Researchers use crowdsourcing to find new malaria drugs

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PHARMACEUTICAL researchers looking for alternatives for the medicine artemisinin commonly used to treat malaria have turned to crowdsourcing to discovery new compounds that might be effective, Australia’s University of Sydney reported in a press release.

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Artemisinin, which was developed in China in the 1970s, is considered the “gold standard” for antimalarial treatments, according to Associate Professor Matthew Todd from the University of Sydney. Researchers are trying to find alternatives, however, because the disease has become resistant to artemisinin and its partner drugs in some parts of the world, Todd added, and no effective replacements have been developed yet.

Todd explained that there is lack of commercial incentive for industry to develop drugs for neglected diseases, and academic researchers often lack resources to move promising developments they discover from the lab to the commercial testing and production phase, and so there is a need for new approaches to drug discovery.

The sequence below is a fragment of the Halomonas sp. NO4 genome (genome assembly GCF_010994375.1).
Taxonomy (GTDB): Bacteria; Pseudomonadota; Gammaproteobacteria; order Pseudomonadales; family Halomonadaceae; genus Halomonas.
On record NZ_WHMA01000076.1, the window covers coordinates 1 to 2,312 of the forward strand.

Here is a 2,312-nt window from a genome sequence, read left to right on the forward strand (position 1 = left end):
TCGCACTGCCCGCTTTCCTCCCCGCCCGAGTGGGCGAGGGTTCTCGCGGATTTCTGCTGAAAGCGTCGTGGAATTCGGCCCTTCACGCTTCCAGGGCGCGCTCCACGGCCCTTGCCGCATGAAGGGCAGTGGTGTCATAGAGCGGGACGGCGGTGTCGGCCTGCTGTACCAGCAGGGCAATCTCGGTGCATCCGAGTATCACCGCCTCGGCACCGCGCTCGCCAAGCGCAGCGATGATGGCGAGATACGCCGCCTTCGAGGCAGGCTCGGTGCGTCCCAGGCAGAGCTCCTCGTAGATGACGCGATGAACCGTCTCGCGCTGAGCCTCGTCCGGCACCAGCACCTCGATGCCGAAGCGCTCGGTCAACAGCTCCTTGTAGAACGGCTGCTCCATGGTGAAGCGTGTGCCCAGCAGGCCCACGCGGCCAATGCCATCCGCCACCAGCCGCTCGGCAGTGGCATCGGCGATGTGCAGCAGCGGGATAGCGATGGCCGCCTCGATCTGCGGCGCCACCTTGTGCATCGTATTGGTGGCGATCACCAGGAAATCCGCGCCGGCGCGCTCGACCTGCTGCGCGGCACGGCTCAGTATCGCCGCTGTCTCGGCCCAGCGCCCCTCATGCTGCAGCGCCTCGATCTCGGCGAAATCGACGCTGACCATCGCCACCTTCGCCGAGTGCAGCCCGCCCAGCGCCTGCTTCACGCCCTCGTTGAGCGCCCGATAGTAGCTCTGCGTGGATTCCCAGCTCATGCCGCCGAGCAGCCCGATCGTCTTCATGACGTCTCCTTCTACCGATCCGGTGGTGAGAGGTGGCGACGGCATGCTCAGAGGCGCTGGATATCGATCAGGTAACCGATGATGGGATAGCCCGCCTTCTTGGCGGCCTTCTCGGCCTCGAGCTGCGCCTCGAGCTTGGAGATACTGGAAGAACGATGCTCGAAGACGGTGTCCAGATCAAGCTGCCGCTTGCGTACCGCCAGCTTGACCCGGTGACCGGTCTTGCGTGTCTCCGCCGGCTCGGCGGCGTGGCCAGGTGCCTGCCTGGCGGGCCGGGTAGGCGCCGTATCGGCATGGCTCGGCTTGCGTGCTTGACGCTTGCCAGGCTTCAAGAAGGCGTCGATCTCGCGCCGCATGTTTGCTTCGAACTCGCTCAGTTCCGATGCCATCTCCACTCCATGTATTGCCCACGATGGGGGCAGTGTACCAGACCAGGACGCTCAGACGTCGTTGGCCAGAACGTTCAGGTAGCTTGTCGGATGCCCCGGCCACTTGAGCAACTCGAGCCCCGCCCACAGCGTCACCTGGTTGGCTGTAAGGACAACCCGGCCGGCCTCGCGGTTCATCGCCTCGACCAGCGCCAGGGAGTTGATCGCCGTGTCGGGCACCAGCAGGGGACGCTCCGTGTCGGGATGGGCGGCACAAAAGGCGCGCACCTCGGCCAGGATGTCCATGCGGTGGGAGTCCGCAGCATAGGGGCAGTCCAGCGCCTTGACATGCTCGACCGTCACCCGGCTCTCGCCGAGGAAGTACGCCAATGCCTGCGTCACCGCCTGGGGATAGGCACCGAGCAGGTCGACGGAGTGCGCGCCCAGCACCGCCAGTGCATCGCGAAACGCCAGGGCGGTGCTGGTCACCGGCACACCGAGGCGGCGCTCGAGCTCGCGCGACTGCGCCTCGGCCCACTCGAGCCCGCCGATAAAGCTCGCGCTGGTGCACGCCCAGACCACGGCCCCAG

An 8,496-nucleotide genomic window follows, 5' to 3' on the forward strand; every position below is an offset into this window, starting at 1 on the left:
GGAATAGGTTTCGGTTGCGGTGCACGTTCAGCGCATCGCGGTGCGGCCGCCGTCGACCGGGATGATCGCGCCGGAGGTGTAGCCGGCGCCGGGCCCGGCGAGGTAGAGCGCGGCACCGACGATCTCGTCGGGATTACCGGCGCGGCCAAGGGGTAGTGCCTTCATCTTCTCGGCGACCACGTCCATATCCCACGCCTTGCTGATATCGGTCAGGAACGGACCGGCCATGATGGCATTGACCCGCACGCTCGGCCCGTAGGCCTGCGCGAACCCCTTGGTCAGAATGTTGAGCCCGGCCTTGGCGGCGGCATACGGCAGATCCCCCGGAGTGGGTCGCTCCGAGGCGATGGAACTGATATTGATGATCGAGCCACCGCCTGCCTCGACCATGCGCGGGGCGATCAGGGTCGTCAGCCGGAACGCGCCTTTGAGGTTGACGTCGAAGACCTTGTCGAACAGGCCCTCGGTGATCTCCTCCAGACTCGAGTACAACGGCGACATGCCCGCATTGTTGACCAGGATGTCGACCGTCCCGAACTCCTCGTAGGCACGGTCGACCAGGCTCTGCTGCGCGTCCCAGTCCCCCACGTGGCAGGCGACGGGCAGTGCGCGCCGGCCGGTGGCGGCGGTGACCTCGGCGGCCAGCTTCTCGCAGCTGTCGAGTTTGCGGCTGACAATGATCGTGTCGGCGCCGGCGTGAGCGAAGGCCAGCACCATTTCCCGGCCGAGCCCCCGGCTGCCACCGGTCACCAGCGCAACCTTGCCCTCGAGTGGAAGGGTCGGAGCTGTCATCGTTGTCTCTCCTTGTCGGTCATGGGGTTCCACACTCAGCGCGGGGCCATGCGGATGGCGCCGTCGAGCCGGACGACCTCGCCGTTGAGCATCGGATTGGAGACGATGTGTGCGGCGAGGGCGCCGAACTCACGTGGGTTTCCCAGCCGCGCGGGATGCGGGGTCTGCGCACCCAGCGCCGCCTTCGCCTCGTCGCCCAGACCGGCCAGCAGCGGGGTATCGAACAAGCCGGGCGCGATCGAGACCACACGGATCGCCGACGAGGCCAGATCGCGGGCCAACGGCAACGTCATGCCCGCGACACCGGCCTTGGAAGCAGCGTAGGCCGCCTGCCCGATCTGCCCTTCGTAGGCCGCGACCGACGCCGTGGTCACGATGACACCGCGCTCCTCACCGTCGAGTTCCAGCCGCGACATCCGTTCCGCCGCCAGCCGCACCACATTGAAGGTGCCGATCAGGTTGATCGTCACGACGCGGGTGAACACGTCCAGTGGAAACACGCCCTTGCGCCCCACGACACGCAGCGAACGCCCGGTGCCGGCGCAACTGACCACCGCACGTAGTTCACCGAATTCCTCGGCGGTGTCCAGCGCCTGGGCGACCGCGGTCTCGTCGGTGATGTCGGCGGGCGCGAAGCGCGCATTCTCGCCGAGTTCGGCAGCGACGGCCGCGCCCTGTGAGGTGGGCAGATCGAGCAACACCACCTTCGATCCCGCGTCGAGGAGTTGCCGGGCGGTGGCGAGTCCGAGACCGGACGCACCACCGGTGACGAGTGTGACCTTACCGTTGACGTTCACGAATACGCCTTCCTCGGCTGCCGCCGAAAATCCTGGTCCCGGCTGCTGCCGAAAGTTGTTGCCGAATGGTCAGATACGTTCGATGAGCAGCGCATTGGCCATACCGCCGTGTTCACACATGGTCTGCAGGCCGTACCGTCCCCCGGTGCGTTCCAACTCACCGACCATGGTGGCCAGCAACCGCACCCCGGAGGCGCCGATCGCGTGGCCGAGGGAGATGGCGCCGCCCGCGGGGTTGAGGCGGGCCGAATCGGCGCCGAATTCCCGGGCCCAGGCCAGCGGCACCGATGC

The university along with the non-profit group Medicines for Malaria Venture, tested an open-source research mechanism wherein anyone could participate and no patents were sought. During the project’s run, more than 50 researchers from 21 organizations around the world shared their data and ideas in real time, which started with a large set of potential drug molecules made public by pharmaceutical company GlaxoSmithKline.

From that information-sharing activity, two possible chemical combinations were found that could lead to effective medicines against malaria. Todd explained that researchers could now do further study on the chemical compounds in an effort to improve their effects, and make them more practical to manufacture on a large scale.

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